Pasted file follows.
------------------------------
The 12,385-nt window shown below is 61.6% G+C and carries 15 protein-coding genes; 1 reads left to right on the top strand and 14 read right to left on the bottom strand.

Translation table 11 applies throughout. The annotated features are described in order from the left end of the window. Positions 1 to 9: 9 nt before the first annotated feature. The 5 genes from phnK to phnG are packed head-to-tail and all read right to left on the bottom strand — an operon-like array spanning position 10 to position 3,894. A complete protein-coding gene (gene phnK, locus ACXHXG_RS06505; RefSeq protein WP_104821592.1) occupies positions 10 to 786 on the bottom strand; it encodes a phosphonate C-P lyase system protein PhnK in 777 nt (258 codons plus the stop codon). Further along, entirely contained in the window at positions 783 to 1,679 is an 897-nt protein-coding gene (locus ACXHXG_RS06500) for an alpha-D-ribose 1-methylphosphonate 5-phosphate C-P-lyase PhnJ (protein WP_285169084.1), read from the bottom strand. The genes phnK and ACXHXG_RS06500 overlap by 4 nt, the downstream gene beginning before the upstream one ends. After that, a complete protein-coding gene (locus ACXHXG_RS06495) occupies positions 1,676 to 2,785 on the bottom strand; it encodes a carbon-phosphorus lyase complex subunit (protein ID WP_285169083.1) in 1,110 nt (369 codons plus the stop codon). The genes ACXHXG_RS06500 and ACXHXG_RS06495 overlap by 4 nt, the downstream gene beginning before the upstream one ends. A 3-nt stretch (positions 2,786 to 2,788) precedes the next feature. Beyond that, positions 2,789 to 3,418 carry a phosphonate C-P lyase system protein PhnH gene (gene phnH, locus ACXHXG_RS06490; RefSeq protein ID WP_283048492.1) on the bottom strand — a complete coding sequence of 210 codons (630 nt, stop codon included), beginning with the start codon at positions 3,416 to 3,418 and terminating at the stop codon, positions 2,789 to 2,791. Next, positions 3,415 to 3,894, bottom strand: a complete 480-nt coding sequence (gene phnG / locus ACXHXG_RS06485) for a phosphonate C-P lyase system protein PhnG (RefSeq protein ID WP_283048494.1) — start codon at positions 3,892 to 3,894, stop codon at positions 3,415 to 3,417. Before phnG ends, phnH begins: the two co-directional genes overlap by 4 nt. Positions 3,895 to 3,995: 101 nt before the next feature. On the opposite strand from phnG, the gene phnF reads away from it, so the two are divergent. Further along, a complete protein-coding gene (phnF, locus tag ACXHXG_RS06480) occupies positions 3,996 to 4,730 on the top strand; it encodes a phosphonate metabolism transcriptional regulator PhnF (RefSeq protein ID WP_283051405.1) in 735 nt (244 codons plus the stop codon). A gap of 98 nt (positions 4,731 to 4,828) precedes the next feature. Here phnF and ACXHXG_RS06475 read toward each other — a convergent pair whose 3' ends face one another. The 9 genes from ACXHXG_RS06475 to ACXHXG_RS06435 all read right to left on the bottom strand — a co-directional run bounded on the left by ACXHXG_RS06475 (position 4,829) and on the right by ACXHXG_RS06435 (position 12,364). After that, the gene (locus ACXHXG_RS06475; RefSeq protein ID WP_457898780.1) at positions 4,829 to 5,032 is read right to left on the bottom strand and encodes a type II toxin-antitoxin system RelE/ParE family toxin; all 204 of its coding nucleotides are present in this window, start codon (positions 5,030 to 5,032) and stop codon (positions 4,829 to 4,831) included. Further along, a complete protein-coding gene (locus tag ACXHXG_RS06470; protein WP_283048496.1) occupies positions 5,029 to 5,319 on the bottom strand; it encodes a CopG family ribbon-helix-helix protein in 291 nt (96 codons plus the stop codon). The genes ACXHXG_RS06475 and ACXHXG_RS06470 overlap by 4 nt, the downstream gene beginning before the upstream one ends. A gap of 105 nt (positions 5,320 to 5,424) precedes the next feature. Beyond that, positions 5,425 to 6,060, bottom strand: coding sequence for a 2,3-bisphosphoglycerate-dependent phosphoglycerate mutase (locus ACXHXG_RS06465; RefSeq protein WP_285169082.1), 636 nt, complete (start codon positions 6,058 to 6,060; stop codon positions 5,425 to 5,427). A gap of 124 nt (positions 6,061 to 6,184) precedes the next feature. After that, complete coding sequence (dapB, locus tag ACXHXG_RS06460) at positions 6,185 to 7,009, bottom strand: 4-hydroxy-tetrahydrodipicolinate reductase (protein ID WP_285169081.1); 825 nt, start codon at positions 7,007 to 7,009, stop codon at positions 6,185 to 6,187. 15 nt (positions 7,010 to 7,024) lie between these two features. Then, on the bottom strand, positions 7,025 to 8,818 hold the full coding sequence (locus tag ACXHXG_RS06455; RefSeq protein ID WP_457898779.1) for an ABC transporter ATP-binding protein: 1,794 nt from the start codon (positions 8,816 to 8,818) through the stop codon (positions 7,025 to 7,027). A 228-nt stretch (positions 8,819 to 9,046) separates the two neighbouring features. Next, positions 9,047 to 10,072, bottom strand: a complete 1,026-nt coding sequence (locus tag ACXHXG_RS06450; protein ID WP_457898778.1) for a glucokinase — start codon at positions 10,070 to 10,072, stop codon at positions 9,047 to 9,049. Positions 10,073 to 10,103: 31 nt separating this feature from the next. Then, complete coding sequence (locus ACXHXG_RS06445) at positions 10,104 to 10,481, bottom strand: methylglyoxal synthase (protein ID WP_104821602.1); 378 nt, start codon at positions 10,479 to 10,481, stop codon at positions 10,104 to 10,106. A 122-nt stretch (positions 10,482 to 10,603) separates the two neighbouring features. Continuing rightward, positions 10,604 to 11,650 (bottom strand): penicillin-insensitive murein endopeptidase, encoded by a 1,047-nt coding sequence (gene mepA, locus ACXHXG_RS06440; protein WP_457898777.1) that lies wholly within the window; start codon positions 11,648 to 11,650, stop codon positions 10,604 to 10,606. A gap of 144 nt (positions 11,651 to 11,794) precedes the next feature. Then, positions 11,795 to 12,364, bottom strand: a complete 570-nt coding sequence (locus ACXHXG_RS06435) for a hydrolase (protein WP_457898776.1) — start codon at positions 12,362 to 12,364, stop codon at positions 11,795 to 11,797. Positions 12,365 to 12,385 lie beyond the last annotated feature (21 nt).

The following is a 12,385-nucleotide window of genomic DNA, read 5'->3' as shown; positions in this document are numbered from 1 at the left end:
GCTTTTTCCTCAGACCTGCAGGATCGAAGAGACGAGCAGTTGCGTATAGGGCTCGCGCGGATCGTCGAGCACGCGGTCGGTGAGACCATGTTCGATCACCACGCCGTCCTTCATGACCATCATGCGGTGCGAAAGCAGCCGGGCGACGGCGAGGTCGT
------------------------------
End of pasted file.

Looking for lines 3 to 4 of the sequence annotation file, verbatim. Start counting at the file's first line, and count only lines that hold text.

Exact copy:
The following is a 12,385-nucleotide window of genomic DNA, read 5'->3' as shown; positions in this document are numbered from 1 at the left end:
GCTTTTTCCTCAGACCTGCAGGATCGAAGAGACGAGCAGTTGCGTATAGGGCTCGCGCGGATCGTCGAGCACGCGGTCGGTGAGACCATGTTCGATCACCACGCCGTCCTTCATGACCATCATGCGGTGCGAAAGCAGCCGGGCGACGGCGAGGTCGT